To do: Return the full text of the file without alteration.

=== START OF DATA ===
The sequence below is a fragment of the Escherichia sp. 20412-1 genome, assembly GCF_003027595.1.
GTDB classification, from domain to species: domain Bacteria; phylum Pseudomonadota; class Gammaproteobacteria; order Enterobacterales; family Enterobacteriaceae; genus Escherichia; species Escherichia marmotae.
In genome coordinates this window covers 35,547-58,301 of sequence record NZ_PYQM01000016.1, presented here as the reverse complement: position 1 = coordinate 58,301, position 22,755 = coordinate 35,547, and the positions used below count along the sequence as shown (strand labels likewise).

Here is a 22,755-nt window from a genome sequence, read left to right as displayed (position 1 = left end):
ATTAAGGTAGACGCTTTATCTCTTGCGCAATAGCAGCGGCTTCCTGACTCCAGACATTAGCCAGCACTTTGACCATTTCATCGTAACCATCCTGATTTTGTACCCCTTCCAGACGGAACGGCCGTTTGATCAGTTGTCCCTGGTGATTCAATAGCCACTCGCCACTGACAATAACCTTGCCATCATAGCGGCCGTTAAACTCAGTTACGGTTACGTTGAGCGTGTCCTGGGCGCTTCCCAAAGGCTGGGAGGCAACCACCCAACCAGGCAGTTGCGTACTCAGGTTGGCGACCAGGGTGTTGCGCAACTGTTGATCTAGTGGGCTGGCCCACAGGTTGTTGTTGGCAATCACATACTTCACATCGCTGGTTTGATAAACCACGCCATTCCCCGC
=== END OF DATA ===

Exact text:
The sequence below is a fragment of the Escherichia sp. 20412-1 genome, assembly GCF_003027595.1.
GTDB classification, from domain to species: domain Bacteria; phylum Pseudomonadota; class Gammaproteobacteria; order Enterobacterales; family Enterobacteriaceae; genus Escherichia; species Escherichia marmotae.
In genome coordinates this window covers 35,547-58,301 of sequence record NZ_PYQM01000016.1, presented here as the reverse complement: position 1 = coordinate 58,301, position 22,755 = coordinate 35,547, and the positions used below count along the sequence as shown (strand labels likewise).

Here is a 22,755-nt window from a genome sequence, read left to right as displayed (position 1 = left end):
ATTAAGGTAGACGCTTTATCTCTTGCGCAATAGCAGCGGCTTCCTGACTCCAGACATTAGCCAGCACTTTGACCATTTCATCGTAACCATCCTGATTTTGTACCCCTTCCAGACGGAACGGCCGTTTGATCAGTTGTCCCTGGTGATTCAATAGCCACTCGCCACTGACAATAACCTTGCCATCATAGCGGCCGTTAAACTCAGTTACGGTTACGTTGAGCGTGTCCTGGGCGCTTCCCAAAGGCTGGGAGGCAACCACCCAACCAGGCAGTTGCGTACTCAGGTTGGCGACCAGGGTGTTGCGCAACTGTTGATCTAGTGGGCTGGCCCACAGGTTGTTGTTGGCAATCACATACTTCACATCGCTGGTTTGATAAACCACGCCATTCCCCGC